Cleanup and Restoration

Weathered oil on Grande Terre
Gerry Ellis

Weathered oil on Louisiana's Grand Terre Island nearly one year into the disaster.

The continued well-being of the birds, wildlife and people of the Gulf depends on addressing the immediate impacts of the disaster and on taking action to restore the long-term health of an ecosystem suffering from a host of ills.

Mitigate Spill Impacts

The continued presence of oil and disaster-related debris in many Important Bird Areas makes it clear that BP must continue cleaning up as much oil as possible--and do so in ways that minimize harm to birds, other organisms, and their habitats.

  • Continue cleanup of beaches as residual oil comes ashore or is discovered.
  • Avoid damaging fragile marshes and beaches with aggressive cleanup techniques.
  • Minimize disturbance to birds and wildlife from cleanup crews.
  • Remove stray boom, bags of soiled material, and other debris from the environment.
  • Reverse temporary protection measures that diminish habitat health.

Monitor and Act

Scientists, government agencies, and conservation groups must remain vigilant, carefully monitoring populations and responding quickly to any emerging threats or declines observed in the months and years ahead.

  • Determine how much oil remains underwater, and better understand its potential  contact with organisms and dispersion through the ecosystem.
  • Monitor ecosystem health, including wildlife populations.
  • Research the long-term effects and toxicity of oil and dispersants. Conservation and restoration strategies depend on more knowledge of lingering effects from chronic exposure to toxic compounds in the environment.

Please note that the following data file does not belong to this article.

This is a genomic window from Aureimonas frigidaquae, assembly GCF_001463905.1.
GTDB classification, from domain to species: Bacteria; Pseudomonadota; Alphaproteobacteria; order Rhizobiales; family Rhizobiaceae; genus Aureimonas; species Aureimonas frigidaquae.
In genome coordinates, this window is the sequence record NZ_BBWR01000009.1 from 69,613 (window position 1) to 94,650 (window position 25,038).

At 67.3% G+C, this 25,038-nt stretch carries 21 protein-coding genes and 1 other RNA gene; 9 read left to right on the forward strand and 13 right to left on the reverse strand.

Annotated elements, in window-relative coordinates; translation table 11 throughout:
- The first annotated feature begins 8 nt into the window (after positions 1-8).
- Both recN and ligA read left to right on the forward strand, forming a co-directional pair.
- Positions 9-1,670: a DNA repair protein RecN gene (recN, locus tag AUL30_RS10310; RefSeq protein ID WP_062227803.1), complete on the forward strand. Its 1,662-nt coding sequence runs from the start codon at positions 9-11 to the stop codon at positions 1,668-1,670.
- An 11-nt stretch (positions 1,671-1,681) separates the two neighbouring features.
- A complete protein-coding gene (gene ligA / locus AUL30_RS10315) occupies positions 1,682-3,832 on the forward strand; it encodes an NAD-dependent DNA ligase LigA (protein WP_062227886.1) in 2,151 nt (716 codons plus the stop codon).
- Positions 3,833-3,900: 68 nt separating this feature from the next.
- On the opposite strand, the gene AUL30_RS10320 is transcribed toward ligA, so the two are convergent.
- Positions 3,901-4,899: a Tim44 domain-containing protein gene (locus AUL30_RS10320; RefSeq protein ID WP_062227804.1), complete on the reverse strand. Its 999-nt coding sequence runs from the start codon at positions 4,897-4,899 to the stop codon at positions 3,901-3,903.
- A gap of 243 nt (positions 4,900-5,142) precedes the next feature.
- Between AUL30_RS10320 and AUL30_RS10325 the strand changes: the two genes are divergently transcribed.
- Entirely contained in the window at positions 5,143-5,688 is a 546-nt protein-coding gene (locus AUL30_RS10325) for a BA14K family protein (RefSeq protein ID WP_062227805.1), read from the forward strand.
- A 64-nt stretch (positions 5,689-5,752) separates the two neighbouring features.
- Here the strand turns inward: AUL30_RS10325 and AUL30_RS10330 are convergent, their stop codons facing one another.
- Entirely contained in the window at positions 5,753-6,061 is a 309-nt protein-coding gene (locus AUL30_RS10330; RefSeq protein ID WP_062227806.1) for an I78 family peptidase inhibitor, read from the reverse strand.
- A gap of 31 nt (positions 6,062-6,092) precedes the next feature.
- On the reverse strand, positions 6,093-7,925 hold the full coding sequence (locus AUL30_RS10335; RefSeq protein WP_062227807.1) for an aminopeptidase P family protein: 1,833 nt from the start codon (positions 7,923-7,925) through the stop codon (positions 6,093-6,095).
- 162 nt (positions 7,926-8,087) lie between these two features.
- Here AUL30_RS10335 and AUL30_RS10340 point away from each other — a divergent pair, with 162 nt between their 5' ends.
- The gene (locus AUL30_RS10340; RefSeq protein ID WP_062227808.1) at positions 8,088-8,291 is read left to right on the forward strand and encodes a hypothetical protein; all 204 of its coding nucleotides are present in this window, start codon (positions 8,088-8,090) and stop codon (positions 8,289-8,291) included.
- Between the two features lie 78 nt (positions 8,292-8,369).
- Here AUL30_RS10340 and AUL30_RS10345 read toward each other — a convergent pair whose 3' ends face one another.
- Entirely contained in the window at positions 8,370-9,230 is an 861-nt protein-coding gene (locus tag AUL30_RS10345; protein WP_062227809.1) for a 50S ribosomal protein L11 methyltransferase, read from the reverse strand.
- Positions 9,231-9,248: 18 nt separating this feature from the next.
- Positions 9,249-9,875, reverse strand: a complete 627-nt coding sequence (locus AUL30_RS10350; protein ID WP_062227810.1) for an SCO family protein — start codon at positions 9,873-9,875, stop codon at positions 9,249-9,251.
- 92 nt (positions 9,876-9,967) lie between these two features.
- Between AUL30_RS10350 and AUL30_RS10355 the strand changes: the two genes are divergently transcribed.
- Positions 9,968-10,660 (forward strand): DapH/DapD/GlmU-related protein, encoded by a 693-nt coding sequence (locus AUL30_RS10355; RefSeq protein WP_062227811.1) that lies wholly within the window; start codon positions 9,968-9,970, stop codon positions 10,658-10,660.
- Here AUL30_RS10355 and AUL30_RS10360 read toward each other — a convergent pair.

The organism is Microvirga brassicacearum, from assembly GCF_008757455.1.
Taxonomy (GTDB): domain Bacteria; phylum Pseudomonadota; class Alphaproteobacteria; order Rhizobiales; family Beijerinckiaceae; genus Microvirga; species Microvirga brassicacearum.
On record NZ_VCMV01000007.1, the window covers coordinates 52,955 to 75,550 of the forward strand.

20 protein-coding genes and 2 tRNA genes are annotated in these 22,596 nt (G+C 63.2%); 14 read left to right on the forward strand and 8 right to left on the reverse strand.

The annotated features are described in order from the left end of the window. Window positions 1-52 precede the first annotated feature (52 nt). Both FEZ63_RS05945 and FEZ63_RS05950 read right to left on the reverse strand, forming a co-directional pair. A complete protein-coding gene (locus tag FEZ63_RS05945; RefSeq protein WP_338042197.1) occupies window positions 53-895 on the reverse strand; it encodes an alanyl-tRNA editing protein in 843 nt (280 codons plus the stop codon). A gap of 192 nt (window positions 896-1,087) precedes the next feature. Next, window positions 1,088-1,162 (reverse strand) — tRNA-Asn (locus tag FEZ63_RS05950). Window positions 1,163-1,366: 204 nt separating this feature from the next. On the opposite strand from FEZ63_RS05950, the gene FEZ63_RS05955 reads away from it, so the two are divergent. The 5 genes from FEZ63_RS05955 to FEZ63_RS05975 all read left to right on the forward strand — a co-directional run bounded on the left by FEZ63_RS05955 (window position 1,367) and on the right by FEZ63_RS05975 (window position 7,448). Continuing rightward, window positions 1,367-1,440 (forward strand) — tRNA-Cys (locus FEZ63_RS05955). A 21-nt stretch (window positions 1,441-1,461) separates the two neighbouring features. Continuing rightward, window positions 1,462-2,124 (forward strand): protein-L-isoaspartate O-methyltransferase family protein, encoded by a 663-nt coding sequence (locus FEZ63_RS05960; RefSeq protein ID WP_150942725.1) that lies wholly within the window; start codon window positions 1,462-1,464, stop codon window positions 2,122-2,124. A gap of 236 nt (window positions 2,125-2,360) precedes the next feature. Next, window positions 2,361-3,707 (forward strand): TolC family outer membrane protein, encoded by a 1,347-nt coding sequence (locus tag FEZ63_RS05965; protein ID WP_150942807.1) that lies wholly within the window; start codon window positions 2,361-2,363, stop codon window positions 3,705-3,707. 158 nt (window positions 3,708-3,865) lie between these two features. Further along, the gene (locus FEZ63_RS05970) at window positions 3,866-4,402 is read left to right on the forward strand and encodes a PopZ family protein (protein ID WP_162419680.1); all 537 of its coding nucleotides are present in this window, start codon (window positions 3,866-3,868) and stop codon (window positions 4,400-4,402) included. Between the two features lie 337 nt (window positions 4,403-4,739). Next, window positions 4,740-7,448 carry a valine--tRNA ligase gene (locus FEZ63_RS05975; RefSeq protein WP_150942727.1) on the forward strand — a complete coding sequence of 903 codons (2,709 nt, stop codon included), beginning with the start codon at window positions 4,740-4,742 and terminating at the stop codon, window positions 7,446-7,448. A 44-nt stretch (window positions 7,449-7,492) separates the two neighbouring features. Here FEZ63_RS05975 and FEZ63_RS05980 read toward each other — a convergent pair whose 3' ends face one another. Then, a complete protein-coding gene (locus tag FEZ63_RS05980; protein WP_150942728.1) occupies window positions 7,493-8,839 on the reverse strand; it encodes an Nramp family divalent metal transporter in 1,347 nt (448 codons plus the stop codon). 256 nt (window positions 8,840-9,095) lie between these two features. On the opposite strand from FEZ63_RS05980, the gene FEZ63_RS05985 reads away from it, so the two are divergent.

System-wide Conservation

BP's oil adds to the many perils already facing birds, ecosystems and people along the Gulf Coast. The following are some essential steps toward restoration.

  • Provide the dedicated funding needed to ensure full restoration of Gulf Coast  ecosystems, including dedication of Clean Water Act penalties to Gulf restoration.
  • Reconnect the Mississippi River to its delta in Louisiana. This hugely important Gulf Coast ecosystem is disintegrating at the rate of 25 square miles per year. River flows must be reestablished to begin countering this catastrophic collapse.
  • Create new habitat and build up existing islands by using dredged sediment from major navigable waterways.
  • Help counteract the loss of natural breeding areas for birds like the Brown Pelican by creating manmade islands.
  • Reduce pollution and excess nutrients entering coastal habitats and the Gulf of Mexico.
  • Minimize human disturbance of vulnerable beach-nesting birds like Least Tern, Wilson's Plover and Snowy Plover, particularly in Important Bird Areas.
  • Protect critical bird nesting and feeding areas - especially designated Important Bird Areas - from development and alteration.
  • Ensure that all energy projects - whether fossil fuel extraction or renewable energy development - are conducted in conformity with the strictest environmental safeguards and review, recognizing that some areas should be protected from all forms of development forever.
  • Cut greenhouse gas emissions to reduce the amount of sea-level rise.
  • Control non-native invasive species that harm Gulf Coast habitats and wildlife.
  • Manage fisheries carefully, according to the best available science, to avoid overexploitation, population collapse, habitat destruction, or by-catch of birds or turtles.